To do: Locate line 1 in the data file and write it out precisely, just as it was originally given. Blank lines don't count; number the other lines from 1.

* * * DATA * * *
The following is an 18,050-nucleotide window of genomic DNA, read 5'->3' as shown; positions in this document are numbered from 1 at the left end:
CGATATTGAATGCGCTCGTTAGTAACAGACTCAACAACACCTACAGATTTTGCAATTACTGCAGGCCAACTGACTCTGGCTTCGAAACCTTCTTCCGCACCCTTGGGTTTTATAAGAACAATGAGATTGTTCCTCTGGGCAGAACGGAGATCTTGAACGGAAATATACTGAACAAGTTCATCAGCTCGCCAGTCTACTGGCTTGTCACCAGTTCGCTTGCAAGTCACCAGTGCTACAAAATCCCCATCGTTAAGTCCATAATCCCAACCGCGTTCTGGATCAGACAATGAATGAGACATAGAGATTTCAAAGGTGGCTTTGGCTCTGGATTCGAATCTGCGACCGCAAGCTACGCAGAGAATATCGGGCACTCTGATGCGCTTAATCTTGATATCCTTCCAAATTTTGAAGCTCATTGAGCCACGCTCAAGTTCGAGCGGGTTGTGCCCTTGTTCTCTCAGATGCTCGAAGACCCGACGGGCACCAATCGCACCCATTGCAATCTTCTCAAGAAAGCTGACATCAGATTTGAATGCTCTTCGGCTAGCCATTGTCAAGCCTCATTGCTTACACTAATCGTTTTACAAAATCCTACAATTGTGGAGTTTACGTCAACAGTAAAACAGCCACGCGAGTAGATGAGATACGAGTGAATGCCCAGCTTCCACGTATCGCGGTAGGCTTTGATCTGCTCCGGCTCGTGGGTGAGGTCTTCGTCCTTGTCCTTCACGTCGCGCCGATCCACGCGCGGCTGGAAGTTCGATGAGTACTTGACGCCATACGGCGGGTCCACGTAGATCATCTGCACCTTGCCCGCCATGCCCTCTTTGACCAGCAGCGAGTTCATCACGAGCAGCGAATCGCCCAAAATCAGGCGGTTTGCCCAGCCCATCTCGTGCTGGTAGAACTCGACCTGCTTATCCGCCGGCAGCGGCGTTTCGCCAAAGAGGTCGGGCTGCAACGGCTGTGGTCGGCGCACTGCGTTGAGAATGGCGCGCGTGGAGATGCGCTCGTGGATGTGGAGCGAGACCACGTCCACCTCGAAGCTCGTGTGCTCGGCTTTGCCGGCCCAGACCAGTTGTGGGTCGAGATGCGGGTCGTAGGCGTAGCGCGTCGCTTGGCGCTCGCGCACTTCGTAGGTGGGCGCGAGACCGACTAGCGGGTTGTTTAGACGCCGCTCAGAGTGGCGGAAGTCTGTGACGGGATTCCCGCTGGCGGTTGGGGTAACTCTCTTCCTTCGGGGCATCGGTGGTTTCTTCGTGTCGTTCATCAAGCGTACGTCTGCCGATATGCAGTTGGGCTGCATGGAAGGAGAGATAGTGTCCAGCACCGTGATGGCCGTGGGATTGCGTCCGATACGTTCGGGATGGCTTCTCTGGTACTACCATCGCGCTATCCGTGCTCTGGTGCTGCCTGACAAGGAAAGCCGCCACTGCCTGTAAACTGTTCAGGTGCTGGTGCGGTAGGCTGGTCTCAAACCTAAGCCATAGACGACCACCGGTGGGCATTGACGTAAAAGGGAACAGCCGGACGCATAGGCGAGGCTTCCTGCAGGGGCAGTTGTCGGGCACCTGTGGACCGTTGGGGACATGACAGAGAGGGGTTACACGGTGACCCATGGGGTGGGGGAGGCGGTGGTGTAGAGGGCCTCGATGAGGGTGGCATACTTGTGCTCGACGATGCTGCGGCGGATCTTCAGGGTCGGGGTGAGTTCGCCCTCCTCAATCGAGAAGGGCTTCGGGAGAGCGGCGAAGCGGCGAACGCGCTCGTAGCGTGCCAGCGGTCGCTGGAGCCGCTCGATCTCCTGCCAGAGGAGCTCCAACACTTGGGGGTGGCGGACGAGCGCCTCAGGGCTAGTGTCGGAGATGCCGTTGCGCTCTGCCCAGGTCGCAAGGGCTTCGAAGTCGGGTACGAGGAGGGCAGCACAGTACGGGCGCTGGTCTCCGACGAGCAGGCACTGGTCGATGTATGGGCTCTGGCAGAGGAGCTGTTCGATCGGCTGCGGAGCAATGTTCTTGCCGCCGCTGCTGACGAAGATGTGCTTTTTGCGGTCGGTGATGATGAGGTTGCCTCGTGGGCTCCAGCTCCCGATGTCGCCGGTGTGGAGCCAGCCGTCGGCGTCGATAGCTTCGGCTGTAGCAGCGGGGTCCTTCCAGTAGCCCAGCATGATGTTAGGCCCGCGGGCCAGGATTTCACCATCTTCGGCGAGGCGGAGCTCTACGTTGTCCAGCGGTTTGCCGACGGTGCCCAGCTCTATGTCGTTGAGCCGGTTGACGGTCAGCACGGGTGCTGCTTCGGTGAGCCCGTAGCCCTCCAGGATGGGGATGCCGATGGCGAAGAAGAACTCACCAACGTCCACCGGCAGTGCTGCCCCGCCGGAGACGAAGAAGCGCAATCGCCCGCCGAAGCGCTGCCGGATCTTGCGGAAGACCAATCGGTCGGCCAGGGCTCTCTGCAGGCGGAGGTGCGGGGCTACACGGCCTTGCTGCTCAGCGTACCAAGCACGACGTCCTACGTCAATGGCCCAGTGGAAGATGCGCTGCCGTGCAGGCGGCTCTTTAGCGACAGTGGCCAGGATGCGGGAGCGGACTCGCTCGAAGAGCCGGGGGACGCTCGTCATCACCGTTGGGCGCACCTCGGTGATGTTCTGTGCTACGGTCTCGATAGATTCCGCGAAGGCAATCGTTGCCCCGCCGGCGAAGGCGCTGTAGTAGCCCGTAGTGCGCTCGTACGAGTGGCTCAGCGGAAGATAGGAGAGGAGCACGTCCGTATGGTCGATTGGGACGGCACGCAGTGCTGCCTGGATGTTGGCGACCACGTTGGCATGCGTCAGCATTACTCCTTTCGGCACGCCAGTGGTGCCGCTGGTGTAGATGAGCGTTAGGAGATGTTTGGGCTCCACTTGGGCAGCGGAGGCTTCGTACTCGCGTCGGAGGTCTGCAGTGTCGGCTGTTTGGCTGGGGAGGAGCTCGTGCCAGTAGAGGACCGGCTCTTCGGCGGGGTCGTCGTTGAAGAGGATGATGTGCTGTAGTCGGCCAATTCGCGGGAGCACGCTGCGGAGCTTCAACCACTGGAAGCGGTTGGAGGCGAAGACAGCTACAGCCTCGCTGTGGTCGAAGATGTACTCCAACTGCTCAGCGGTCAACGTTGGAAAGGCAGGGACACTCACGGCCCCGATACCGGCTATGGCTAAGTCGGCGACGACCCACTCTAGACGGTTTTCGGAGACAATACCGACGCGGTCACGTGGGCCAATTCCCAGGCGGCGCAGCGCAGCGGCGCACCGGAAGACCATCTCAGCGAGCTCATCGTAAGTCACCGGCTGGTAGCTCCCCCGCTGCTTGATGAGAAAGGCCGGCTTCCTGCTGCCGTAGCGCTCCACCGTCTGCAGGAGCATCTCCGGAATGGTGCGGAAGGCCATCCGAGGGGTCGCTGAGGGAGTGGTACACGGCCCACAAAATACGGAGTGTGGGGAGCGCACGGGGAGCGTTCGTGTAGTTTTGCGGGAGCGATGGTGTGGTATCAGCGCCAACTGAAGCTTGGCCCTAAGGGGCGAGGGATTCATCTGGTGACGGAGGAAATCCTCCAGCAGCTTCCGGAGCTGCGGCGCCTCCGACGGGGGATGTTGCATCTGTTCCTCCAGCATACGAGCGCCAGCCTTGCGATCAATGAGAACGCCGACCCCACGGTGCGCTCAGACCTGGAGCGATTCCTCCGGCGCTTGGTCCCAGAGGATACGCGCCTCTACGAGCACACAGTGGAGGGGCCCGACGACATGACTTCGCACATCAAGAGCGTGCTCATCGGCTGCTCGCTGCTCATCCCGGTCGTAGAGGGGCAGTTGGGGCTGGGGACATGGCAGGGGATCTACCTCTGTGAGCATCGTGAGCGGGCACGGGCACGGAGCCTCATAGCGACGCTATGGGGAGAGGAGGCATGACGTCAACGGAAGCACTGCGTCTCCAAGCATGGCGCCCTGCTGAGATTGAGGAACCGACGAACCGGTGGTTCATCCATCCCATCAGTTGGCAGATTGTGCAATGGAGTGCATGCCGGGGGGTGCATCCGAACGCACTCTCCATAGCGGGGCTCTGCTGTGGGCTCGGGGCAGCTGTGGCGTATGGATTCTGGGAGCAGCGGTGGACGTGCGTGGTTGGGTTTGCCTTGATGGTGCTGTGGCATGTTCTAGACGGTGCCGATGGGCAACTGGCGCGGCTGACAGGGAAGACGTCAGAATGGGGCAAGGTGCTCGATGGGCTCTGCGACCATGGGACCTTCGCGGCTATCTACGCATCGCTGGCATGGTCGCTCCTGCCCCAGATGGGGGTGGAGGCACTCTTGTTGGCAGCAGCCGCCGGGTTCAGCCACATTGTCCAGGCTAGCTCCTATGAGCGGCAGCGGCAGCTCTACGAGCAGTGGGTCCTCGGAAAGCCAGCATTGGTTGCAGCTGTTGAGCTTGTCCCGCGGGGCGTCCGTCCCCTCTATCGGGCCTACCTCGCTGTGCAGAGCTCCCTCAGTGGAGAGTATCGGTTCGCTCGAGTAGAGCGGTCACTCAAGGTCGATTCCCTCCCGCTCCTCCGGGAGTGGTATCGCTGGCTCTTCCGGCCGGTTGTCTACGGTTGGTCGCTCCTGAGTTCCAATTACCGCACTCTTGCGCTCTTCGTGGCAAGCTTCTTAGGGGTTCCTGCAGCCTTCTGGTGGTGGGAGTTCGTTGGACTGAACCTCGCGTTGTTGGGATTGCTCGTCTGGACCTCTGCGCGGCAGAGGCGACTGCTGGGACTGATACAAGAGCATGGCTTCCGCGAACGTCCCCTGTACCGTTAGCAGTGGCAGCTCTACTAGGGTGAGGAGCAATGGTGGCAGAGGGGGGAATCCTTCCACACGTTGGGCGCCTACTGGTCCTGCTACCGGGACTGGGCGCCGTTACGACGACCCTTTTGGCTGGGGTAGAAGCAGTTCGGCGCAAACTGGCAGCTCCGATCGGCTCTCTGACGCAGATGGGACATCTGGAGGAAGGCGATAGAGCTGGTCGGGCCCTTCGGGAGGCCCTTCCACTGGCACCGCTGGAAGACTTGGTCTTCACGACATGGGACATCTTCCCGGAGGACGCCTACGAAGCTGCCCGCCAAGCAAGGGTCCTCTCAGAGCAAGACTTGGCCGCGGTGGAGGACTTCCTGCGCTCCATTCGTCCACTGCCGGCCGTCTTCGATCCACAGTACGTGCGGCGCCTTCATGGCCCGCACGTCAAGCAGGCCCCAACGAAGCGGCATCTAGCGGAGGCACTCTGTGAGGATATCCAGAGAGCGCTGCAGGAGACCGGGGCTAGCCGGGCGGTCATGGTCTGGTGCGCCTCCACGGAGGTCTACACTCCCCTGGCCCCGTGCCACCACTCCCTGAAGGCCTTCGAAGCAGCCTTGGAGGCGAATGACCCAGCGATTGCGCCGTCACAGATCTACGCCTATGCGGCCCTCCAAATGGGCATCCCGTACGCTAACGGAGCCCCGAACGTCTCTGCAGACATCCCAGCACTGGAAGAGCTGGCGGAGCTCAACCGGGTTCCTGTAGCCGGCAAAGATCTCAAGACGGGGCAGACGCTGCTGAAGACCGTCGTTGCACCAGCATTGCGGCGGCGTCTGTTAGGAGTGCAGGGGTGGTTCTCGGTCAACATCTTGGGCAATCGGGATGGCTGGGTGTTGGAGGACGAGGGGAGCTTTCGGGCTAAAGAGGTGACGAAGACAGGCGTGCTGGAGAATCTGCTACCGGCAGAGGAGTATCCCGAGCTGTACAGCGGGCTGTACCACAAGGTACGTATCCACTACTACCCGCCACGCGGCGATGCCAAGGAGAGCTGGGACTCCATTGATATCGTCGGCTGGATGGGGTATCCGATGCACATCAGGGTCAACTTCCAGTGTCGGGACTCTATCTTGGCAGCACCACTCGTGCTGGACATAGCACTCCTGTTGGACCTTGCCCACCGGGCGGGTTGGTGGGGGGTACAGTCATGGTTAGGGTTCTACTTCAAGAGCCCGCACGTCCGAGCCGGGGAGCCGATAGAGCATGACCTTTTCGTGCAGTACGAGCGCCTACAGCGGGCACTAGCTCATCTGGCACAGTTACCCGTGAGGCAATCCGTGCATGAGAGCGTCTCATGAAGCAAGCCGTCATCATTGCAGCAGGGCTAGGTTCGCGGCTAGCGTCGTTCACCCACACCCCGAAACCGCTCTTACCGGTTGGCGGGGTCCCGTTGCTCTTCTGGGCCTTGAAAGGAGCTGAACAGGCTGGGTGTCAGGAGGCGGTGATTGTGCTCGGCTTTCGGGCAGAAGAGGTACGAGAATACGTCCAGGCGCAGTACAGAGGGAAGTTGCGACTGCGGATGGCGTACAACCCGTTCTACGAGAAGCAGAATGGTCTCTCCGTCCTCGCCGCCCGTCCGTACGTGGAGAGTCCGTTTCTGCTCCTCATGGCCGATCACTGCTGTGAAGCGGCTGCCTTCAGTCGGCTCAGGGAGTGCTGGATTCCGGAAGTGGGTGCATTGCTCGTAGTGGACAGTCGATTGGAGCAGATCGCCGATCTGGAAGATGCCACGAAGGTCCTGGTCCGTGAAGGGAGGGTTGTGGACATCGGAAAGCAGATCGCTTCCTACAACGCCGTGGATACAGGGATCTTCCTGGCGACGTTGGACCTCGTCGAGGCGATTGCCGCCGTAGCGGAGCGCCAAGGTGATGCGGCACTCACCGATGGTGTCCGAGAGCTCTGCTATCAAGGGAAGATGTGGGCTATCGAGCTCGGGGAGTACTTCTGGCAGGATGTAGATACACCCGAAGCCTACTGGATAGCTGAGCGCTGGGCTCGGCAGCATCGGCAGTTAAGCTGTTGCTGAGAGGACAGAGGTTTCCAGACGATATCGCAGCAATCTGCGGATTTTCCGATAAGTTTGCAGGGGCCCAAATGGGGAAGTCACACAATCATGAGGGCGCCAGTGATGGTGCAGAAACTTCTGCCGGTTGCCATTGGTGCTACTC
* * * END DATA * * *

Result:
The following is an 18,050-nucleotide window of genomic DNA, read 5'->3' as shown; positions in this document are numbered from 1 at the left end: